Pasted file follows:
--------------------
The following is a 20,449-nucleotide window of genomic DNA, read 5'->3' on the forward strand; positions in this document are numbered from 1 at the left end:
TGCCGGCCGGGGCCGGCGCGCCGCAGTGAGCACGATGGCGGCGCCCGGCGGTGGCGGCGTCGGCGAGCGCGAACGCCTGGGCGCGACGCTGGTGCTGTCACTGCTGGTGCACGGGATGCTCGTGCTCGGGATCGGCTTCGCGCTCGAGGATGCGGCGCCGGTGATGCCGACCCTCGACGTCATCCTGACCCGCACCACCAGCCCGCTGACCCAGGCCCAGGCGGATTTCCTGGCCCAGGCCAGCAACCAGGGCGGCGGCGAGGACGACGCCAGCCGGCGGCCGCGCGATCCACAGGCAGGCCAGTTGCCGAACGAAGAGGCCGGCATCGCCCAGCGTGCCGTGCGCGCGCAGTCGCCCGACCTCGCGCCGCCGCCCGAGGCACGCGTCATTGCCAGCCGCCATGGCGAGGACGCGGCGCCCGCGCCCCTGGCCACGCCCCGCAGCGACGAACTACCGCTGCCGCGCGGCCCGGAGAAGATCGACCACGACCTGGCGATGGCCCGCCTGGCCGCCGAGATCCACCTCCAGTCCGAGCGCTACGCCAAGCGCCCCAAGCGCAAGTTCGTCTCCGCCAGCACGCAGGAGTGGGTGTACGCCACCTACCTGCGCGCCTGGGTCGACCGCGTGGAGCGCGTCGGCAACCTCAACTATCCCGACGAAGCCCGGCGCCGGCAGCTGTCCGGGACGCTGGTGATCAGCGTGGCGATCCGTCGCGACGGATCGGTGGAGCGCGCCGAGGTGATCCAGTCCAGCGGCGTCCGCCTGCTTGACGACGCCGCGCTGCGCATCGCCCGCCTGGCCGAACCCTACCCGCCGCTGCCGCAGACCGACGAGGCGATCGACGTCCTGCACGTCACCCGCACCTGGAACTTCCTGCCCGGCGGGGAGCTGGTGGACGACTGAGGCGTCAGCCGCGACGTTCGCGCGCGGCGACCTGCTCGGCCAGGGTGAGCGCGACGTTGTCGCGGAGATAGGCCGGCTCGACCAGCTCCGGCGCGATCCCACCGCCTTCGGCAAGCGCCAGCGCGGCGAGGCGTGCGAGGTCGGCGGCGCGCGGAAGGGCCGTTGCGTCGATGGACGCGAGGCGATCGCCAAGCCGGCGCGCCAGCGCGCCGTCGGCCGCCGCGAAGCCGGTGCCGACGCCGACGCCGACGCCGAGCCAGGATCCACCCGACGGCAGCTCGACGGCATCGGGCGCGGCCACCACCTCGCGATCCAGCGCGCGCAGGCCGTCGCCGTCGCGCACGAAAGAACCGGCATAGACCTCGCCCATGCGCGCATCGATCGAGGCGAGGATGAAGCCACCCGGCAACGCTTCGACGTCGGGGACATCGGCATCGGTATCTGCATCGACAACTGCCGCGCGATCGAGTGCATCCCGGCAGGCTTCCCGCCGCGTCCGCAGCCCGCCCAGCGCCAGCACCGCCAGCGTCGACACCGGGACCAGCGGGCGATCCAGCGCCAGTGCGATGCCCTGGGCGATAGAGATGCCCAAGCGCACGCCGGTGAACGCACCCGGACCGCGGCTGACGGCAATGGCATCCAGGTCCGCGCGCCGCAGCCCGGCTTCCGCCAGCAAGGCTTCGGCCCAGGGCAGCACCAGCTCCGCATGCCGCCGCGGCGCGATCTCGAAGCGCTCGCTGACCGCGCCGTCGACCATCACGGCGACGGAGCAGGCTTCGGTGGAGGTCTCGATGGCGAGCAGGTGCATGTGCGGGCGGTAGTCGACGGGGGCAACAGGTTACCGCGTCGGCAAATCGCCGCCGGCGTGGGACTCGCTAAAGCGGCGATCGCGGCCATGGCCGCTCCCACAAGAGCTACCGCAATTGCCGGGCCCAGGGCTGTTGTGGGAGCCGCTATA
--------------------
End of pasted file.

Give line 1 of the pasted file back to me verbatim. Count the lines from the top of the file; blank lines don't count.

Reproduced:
The following is a 20,449-nucleotide window of genomic DNA, read 5'->3' on the forward strand; positions in this document are numbered from 1 at the left end: